Orthopaedic surgeon among first to place new shock absorber implant for knee pain

UC Davis Health’s Cassandra Lee offers solution for Tahoe-area firefighter’s chronic knee pain


Joe Barron underwent nearly a dozen knee surgeries and was starting to think there was no hope for relief from his pain — or to improve his quality of life.

Barron has dealt with knee issues since he was young. He has cartilage and meniscus damage on the inside of both knees, along with signs of early osteoarthritis. He hasn’t wanted to pursue a full knee replacement, because he’s still relatively young and active. Instead, he tried several other interventions — but nothing really worked.

A firefighter stands near several piles of burning brush.
Joe Barron, a Tahoe-area firefighter, has returned to his normal work duties after his first MISHA procedure in December 2023.

The 54-year-old firefighter always ended up back in a knee brace after each procedure and couldn’t escape the pain and joint instability he has lived with for decades. He struggled to perform his physical tasks at work. And he couldn’t fully enjoy his life including outdoor activities that he loved around Tahoe.

So when UC Davis Health’s Cassandra Lee, chief of orthopaedic sports medicine, told him he was the perfect candidate for a new device that could help restore him to nearly full activity level, he was immediately interested.

Pursuing Leading-Edge Options

Lee learned about a new device that was being billed as a revolutionary solution for pain inside the knee. The MISHA Knee System is an implantable tool that acts like a shock absorber for the knee. It alleviates pressure on the joint, which eases pain and improves function for the patient.

“There’s nothing to compare it to,” Lee said. “It’s not like a knee replacement. It’s a completely new designation as a medical device.”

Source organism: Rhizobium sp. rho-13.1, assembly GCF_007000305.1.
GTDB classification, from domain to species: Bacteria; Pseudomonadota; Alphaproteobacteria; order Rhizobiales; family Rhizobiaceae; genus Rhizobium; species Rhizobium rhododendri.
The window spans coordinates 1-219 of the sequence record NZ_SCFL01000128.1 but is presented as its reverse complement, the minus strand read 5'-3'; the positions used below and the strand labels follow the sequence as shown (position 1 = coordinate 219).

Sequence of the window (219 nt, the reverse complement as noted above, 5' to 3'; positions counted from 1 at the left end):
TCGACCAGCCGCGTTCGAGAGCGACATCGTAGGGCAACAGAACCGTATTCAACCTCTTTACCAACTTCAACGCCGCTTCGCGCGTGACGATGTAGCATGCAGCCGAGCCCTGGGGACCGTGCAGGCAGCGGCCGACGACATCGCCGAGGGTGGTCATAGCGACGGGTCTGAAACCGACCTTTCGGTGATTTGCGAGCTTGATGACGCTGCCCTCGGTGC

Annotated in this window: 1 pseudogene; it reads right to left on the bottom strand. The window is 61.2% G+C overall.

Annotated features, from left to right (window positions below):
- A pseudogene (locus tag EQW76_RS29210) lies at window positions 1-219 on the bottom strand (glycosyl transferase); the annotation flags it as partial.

Three surgeons in medical scrubs gather around a patient’s knee as they perform a surgery in an operating room.
Orthopaedic surgeon Cassandra Lee, center, was one of the first physicians to place new shock absorber implant for knee pain.

The MISHA Knee System was designed to be an option for people like Barron who are experiencing a prohibitive amount of pain and haven’t found relief from other treatments. It’s meant to prolong the need to seek a full joint replacement for patients who are young and don’t have advanced osteoarthritis that causes bone-on-bone pain.

“If you’re young and active, a knee replacement isn’t a great option,” Lee explained. “It never feels like your own knee.”

A woman with long brown hair, wearing a white doctor’s jacket and purple shirt underneath smiles for a portrait.
In this case, we tracked a new evidence-based approach as it was getting developed — and were able to offer cutting-edge medicine to our patients.”Cassandra Lee, orthopaedic surgeon

Lee tracked the research and clinical trials and was excited to see promising data about patient outcomes. When the FDA cleared the device in 2023, she identified it as an exciting new option for patients like Barron — and something that could fill a huge need in her clinical work.

“I see a lot of patients who have debilitating cases of early arthritis and, historically, I’ve had very few tools in my belt that can help them get back to activity,” she said.